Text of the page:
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Russians in Estonia


Russians in Estonia

Distribution of the Russian language in Estonia according to data from the 2000 Estonian census

The population of Russians in Estonia is estimated at 320,000. Most Russians live in Estonia's capital city Tallinn and the major northeastern cities of Narva and Kohtla-Järve. Some areas in eastern Estonia near Lake Peipus have a centuries-long history of settlement by Russians, including the Old Believers' communities.


  • History 1
    • Early contacts 1.1
    • 17th century to 1940 1.2
    • World War II and the Estonian SSR 1.3
  • Current situation 2
    • Citizenship 2.1
      • Language requirements 2.1.1
      • By county 2.1.2
  • Notable Russians from Estonia 3
  • See also 4
  • References 5
  • Further reading 6


Early contacts

The Estonian name for Russians vene, venelane derives from an old Germanic loan veneð referring to the Wends, speakers of a Slavic language who lived on the southern coast of the Baltic sea.[1][2]

Prince Yaroslav the Wise of Kievan Rus' raided Tarbatu (Tartu) in 1030, burning down the Ugaunian stronghold.[3] The Kievan foothold Yuryev, built on the ashes, survived until 1061 when the Kievans were driven out by the local tribe.[4]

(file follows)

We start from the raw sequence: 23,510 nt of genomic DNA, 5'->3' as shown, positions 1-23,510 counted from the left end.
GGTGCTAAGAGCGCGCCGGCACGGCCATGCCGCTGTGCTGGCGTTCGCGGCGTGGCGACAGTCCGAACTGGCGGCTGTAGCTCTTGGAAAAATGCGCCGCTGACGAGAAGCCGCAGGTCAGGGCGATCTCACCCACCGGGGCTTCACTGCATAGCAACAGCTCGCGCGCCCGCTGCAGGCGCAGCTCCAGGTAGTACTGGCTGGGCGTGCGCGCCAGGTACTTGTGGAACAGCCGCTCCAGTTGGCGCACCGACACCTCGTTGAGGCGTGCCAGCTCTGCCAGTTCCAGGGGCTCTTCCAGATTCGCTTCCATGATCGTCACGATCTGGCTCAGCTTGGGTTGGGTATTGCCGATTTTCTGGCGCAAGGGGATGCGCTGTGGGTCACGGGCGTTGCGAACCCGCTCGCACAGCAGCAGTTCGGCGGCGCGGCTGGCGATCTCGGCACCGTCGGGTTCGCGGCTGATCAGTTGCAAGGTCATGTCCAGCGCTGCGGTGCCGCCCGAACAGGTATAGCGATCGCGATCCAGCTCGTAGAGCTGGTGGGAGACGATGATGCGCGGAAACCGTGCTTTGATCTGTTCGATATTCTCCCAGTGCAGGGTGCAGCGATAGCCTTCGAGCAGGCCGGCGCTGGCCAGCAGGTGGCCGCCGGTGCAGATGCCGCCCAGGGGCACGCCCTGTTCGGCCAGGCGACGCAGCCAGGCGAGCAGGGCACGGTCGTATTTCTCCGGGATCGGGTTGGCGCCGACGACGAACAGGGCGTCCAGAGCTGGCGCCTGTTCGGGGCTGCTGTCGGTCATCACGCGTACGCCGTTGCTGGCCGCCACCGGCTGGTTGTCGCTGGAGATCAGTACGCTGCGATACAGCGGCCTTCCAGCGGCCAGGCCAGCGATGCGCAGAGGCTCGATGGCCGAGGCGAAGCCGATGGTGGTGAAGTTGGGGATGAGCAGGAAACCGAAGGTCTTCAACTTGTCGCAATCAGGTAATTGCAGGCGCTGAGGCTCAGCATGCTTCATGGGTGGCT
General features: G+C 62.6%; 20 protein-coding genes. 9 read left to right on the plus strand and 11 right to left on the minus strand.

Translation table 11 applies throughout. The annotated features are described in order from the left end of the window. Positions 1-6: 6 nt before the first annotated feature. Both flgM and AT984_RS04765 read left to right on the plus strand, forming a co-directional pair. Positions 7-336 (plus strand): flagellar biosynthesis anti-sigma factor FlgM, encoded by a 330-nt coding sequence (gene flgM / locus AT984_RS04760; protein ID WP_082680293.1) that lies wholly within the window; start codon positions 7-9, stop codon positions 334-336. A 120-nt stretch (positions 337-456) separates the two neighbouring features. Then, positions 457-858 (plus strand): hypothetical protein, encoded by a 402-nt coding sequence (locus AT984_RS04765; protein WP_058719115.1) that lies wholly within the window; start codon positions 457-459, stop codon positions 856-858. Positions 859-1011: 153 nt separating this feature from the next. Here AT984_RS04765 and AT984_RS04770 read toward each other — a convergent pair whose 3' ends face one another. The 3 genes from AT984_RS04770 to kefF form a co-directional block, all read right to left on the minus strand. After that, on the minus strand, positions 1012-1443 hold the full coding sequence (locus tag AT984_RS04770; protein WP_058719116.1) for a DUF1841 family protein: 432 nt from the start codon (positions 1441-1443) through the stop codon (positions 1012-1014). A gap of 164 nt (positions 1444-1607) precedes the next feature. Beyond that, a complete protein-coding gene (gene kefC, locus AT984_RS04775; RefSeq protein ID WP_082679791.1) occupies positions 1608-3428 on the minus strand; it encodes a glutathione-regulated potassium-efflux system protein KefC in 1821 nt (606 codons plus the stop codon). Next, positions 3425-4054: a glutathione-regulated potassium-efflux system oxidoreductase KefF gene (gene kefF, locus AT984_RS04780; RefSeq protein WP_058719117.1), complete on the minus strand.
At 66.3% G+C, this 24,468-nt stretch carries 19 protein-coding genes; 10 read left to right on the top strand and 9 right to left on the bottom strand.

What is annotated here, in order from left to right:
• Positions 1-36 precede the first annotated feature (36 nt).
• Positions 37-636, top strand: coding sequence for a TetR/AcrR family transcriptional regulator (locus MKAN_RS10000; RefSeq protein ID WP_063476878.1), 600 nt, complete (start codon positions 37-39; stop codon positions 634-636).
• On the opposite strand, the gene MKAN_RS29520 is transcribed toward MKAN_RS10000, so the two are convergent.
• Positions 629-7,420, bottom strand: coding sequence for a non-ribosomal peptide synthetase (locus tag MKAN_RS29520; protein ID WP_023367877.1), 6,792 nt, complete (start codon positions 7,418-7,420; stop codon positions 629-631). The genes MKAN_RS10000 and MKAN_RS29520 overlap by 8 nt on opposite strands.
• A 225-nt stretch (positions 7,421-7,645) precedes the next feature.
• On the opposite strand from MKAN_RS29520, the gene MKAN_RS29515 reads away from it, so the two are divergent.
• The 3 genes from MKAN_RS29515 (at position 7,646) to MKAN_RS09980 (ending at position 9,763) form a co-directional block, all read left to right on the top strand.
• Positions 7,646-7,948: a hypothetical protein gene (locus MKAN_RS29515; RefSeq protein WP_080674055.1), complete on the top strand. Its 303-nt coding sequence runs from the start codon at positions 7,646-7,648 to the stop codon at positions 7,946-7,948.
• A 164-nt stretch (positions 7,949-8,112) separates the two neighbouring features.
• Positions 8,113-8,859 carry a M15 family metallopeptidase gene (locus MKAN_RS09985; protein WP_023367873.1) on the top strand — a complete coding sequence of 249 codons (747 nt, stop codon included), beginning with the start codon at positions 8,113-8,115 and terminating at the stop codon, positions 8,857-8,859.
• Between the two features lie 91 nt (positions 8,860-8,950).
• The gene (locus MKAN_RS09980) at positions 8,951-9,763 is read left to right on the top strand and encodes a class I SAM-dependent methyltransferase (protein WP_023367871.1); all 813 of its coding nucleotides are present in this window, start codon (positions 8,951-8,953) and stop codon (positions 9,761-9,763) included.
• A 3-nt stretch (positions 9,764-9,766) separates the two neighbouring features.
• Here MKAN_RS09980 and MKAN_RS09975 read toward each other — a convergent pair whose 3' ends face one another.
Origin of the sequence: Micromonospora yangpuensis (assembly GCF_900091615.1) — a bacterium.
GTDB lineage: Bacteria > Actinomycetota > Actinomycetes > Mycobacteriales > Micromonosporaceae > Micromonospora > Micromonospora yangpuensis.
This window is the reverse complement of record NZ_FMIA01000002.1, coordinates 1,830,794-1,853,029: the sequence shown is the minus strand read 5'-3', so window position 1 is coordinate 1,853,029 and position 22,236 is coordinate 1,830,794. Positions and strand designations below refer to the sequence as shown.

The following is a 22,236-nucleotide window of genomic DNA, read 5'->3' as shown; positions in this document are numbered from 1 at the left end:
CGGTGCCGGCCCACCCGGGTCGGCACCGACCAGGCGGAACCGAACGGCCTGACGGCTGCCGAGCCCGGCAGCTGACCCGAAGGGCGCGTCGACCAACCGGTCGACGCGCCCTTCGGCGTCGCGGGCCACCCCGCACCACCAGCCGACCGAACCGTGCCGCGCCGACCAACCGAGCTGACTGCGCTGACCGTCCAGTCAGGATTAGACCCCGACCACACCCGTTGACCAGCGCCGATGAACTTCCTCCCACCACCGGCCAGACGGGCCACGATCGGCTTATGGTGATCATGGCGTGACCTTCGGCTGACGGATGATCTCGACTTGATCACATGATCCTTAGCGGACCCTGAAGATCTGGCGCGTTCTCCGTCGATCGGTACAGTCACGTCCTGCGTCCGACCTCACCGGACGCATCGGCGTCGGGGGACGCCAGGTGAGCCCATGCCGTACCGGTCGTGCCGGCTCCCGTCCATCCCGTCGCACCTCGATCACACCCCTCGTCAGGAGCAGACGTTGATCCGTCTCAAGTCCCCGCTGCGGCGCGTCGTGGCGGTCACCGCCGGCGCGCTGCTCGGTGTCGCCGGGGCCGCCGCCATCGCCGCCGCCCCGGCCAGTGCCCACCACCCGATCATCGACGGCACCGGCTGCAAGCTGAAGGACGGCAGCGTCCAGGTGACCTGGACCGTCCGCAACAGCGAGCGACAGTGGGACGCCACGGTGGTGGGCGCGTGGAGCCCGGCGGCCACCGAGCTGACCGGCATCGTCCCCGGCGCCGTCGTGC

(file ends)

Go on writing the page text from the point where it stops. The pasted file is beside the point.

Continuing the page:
A medieval proto-Russian settlement was in Kuremäe, Vironia. The Orthodox community in the area built a church in the 16th century and in 1891 the Pühtitsa Convent was created on its site.[5] Proto-Russian cultural influence had its mark on Estonian language, with a number of words such as "turg" (trade) and "rist" (cross) adopted from East Slavic.[6]

In 1217, an allied Ugaunian-Novgorodian army defended the Ugaunian stronghold of Otepää from the German knights. Novgorodian prince Vyachko died in 1224 with all his druzhina defending the fortress of Tarbatu together with his Ugaunian and Sackalian allies against the Livonian Order led by Albert of Riga.

Orthodox churches and small communities of proto-Russian merchants and craftsmen remained in Livonian towns as did close trade links with the Novgorod Republic and the Pskov and Polotsk principalities. In 1481, Ivan III of Russia laid siege to the castle of Fellin (Viljandi) and briefly captured several towns in eastern Livonia in response to a previous attack on Pskov. Between 1558 and 1582, Ivan IV of Russia captured much of mainland Livonia in the midst of the Livonian War but eventually the Russians were driven out by Lithuanian-Polish and Swedish armies. Tsar Alexis I of Russia once again captured towns in eastern Livonia, including Dorpat (Tartu) and Nyslott (Vasknarva) between 1656 and 1661, but had to yield his conquests to Sweden.